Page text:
The state of consciousness defies definition, but it may involve an awareness of self, dreams, emotions, moods, perceptions, sensations, and thoughts, although not essentially all of these. The issue surrounding the definition consciousness, and in what sense and to what extent this state exists, is the focus of a plethora of studies in psychology, philosophy of mind, cognitive science, neuroscience, and artificial intelligence. In psychoanalysis, consciousness includes cognitive processes of the ego (thinking, perception, planning) and some aspects of the superego like moral conscience. Sigmund Freud went on to distinguish unconscious and conscious behavior. However, behaviorists dismiss consciousness as having no use in science
[...] Second, the comparison between consciousness and an external objective physical world independent of human experience is based on the unsupported metaphysical thesis that such a world exists. The introspectionist is not inclined to grant the behaviorist metaphysical theses, for to do so is to exclude phenomenal experience from the purview of science. Conclusion In summary, the war between psychoanalysis and behaviorism lies readily in how consciousness can be observed and scientifically recorded. Psychoanalysts, both early and modern, have recognized the importance of studying consciousness in explaining human behavior. [...]
[...] These circumstances include the person's environment, whether or not they have a normal family life, and their ability to accept the limitations that society puts on satisfying our instinctual wants and desires. The superego consists of our individual value system, which is put into place by our parents' value system, and takes place within the preconscious, conscious, and unconscious states. The superego is where our conscience resides, which is our internal judge that determines what actions are right and wrong. [...]
[...] In the preconscious state, there is no immediate awareness but it everything is fairly accessible like thoughts and ideas. Lastly, in the unconscious state there is unawareness of everything about inner personalities. The unconscious is composed of instincts and drives that go beyond awareness but that motivate many human behaviors. These instincts and drives are manifested consciously only in distorted form like neurotic symptoms, slips of tongue, mannerisms, and dream images. These types of mental process can be found in dream-wishes; Freud viewed dreams as the fulfillment of wishes (Stoodley, 1959). [...]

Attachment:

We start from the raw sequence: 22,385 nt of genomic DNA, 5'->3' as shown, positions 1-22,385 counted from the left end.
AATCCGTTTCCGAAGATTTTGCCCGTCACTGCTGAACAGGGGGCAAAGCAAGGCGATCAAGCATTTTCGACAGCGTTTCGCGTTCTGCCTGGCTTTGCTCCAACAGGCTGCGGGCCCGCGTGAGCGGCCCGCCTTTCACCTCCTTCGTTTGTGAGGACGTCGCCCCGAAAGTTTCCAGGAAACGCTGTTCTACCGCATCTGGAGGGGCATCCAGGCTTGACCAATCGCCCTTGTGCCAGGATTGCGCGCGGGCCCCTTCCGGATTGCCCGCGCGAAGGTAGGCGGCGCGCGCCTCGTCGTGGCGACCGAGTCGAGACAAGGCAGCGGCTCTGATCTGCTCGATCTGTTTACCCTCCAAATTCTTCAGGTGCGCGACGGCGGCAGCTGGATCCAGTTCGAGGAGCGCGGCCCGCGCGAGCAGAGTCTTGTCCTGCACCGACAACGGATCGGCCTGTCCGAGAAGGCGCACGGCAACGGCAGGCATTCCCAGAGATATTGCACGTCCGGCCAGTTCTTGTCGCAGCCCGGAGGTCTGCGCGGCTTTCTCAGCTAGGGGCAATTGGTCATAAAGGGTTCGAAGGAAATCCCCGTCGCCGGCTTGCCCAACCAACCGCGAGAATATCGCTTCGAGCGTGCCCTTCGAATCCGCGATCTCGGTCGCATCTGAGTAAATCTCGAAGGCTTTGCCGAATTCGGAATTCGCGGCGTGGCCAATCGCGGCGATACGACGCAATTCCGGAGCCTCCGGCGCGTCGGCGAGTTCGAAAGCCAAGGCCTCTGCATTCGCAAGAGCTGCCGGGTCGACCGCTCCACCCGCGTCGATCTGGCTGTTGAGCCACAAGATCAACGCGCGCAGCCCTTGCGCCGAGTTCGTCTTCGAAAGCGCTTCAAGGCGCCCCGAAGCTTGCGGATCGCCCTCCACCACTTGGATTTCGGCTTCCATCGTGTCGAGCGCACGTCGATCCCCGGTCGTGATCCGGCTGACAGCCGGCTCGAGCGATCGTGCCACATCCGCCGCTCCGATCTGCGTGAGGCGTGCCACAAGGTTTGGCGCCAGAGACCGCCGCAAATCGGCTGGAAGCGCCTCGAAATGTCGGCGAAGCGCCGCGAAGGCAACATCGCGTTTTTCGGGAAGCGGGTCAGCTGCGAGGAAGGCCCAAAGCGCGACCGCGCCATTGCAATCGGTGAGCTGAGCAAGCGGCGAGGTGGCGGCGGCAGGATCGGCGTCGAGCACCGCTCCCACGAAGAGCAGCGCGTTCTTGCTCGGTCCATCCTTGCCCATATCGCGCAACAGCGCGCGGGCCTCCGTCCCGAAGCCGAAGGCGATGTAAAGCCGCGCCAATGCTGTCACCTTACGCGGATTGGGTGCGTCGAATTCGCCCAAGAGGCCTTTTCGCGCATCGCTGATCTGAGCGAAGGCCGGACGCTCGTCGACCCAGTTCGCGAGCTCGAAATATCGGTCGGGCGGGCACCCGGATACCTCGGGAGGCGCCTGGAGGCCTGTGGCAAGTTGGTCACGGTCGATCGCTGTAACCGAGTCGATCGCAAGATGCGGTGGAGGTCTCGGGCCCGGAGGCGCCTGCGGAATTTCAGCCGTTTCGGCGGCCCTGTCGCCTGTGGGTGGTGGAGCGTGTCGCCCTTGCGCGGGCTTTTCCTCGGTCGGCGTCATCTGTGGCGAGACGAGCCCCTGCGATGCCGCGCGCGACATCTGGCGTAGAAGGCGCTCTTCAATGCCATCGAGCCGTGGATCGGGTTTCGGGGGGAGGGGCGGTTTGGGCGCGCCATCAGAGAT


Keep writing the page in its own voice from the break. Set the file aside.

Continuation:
[...] As a matter of fact, Freud's work' most recognized aspect, the existence of the unconscious, might be seen as rooted in interweaving theories of consciousness and mental representation that have an extraordinarily contemporary feature (Levine, 2000). In the mid-1990s, Block (1995) highlighted the confusion within discussions of consciousness between and “phenomenal” consciousness. There is a phenomenal consciousness in a mental state if there is something that it is like to be in it; on the other hand, there exists access consciousness if it is poised for rational control of speech, for rational control of action, and for use as a premise in reasoning. [...]
[...] The Behavioral Approach Whereas the psychoanalytic view of consciousness holds that it is the very stuff of minds and for this reason is fitting to be object of psychological investigation, the behaviorist approach ignores consciousness and recognizes the illegitimacy of making consciousness an object of observation. Behaviorists have been attacking the credibility of introspection. They provide a number of objections to introspection; one is that introspection's subject matter, consciousness, is not objective (Zuriff, 1985). John B. Watson, one of the chapres of modern behaviorism, totally dismissed the concept of the mind and consciousness, thereby reducing psychological study to a entirely objective science. [...]
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